Sprout (スプラウト) is a half-hour teen romance series based on a popular manga by Nanba Atsuko. It stars Chinen Yuri as Souhei, Morikawa Aoi as Miku, and Lewis Jesse as Katagiri Hayato.

Sprout Title

At the end of last week’s episode, Katagiri confessed his love for Miku . . .

Katagiri Confessing

. . . and Miku seems to remember the moment fondly:

Miku Delighted 1Miku Delighted 2

Continuing in her memory of what happened after the confession, we see that Katagiri knew that Miku liked Souhei, and was willing to give Miku time.

Katagiri and Miku 1Katagiri and Miku 2

The whole thing makes her exceedingly cheerful until she bumps into Souhei, who seems to spend most of his time in the house without his shirt on.

Souhei in Normal Form 1

The sight of him brings back memories of how she felt when Miyuki, Souhei’s girlfriend, showed up unexpectedly at the soccer game when Miku was preparing to launch her scheme to win Souhei over.

Uberangst Moment

And that does some damage to her mood.

Miku Sours

After the opening credits, we see Katagiri telling Souhei about the confession to Miku, but doesn’t mention the fact that the love is unrequited because Miku likes Souhei.

Katagiri and Souhei 1Katagiri and Souhei 2

Miku tells her friends, too, and they immediately try to knock some sense into her. She considers it, then sees the last person in the world she wants to see:

Miku and Friends 1Miku and Friends 2Miyuki

The worst part of it is how nice Miyuki acts, of course. If Miyuki was downright evil, it’d be so much easier.

We also find out that Katagiri is serious about Miku, as he refuses to meet with the other girls who used to hang around him constantly. Hearing their dismay that he finally found someone to settle on, Miku smiles.

Miku Smiles

She has a spring in her step when she passes by Souhei and Katagiri, and Souhei senses an opportunity to bring the two lovebirds together without realizing that he’s the main obstacle. He suggests a double date at the aquarium.

Spring in Her StepSouhei Has An Idea

Katagiri fully appreciates how complicated this double date is for Miku, and charmingly sympathizes with her. I think she’s doing more smiling this episode than ever before.

Katagiri Sympathizes 1Katagiri Sympathizes 2Katagiri Sympathizes 3

While at the aquarium, Miku spends time talking with Miyuki and Souhei with Katagiri. During the talk between the guys, we find out when Katagiri fell for Miku, and why, continuing to get development in his character. Souhei’s motivations still remain a mystery.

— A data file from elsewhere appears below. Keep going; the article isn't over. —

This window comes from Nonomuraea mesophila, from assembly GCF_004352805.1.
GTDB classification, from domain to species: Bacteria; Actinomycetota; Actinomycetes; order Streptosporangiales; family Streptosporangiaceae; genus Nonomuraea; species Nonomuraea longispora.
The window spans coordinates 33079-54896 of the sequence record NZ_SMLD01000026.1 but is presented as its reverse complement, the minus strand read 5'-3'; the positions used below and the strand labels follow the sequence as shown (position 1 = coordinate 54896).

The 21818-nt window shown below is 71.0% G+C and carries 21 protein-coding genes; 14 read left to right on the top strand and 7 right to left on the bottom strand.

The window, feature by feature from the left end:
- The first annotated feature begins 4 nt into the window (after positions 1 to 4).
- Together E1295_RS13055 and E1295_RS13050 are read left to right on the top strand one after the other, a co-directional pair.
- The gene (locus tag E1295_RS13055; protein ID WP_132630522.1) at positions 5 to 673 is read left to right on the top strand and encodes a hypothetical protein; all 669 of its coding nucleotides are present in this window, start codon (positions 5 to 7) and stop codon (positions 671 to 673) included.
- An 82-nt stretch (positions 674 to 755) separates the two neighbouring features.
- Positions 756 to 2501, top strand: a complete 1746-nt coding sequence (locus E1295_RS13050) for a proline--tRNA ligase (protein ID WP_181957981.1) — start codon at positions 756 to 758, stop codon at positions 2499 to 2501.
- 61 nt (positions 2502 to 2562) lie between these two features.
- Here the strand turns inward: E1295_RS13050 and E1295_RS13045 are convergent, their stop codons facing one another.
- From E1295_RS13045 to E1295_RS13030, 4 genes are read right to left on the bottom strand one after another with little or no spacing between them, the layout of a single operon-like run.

Souhei with Katagiri 1

The striking thing about Katagiri is how attentive he is to Miku, and how much space he’s willing to give her with regard to Souhei. Such a teenage male . . . I think might only exist in the imagination of a writer. But even if I feel the character’s a bit unrealistic, at least we’re getting some understanding of him.

Understanding Katagiri

Closer to the end of the aquarium visit, we get the cross-pairings: Katagiri with Miyuki and Miku with Souhei. Here, we get a further hint that things might be a little more complicated than Miku knows. If Katagiri is really as perceptive as he seems, though, he’s the only one in the story with the whole picture at this point.

Souhei and Miku in the Shop 1

After that, Katagiri and Miku get to spend some time together, as the double date ends and they take a walk.

Double Date EndsThey Walk Together 1

The main contribution of the episode was to give us more of a sense of Katagiri’s character and how much he understands Miku. Interestingly, when she asks him what he likes about her, he gives the same reason I do when explaining why I like her character – how you can see what she’s thinking just by looking at her face:

What is it about Miku? 1What is it about Miku? 2What is it about Miku? 3What is it about Miku? 4Miku's Happy

Since everything he says in the episode rings true, it all sort of grabs the viewer (assuming you’ve followed along) and makes us want to root for him. Is it enough? Will Katagiri and Miku get together until some new conflict causes trouble or will Miku’s irrational attachment to the boy she can’t have make us want to shake some sense into her?

Reconciled to the fact that this series isn’t really for me, I think it will be remarkably satisfying to its target audience. The focus was more balanced between the four main characters, and a lot of what was kept bottled-up between them is now in the open, with more revelations to come if the cliffhanger is any indication. Lewis Jesse-kun is showing a bit more range as an actor. It’s difficult to tell whether he limits the character or if the character limits him, but there’s some evidence that it’s the latter. There’s also some hope that we’ll get development in Souhei’s character in the next episode – not a huge chance, but there’s definitely an opportunity.